rather vulnerable to scheduling delays, if the system is loaded, but
    ordinary applications will only see the time changing on a clock tick,
    not at about every microsecond, for older PC based Unix and Linux or
    every TSC tick for recent ones, particularly Linux.

    > to the nearest microsecond, Windows is a poor choice of O/S. There is
    > some way to interpolate between ticks which has been mentioned here from
    > time to time but I don't recall what it is. I have no need for time to
    > the nearest microsecond on my Windows systems and have not tried to
    > memorize the details!


    Yes. Generally, if you care about timing to an accuracy of more than a
    few tens of milliseconds, you should not be using Windows. Windows is
    optimised for human interfaces, so the most extreme timing it is
    designed for is probably that associated with playing simple MIDI files.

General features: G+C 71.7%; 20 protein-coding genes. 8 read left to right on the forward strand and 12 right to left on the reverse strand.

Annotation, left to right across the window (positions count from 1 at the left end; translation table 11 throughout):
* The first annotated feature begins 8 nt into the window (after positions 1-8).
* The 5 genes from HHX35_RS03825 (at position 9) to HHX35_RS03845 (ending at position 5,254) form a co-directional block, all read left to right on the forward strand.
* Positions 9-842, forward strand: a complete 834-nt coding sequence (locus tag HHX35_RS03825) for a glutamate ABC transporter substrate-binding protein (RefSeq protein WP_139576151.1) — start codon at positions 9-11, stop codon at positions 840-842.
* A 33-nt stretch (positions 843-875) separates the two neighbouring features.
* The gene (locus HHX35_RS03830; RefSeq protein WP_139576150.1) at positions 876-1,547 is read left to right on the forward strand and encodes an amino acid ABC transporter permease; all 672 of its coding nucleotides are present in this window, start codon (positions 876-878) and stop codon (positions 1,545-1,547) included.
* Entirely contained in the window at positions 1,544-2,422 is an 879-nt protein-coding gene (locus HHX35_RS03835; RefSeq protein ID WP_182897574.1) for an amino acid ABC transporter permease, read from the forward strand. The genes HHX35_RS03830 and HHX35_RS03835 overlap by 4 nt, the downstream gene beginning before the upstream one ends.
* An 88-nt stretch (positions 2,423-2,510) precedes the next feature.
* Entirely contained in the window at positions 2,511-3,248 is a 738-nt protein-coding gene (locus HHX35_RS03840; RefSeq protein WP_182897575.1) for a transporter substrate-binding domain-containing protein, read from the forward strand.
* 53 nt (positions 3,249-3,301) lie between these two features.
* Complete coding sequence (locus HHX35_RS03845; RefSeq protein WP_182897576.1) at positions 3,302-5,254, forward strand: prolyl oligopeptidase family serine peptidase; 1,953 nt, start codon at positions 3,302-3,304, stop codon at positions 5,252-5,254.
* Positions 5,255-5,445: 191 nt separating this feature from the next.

9. Re: peers with high offset on Intel Quad Core running Windows 2003

    David,

    David Woolley wrote:
    > Richard B. Gilbert wrote:
    >
    >> Also note that Windows is a difficult environment! The clock ticks at
    >> something like 17 millisecond intervals. If you really need/want time

    >
    > Recent versions of ntpd force multi-media timers on, which reduces the
    > interval between ticks, at the cost of an increased risk in lost ticks.


    This is not quite correct. Even older versions of the NTP port for Windows
    have tried to interpolate the timer ticks using the performance counter.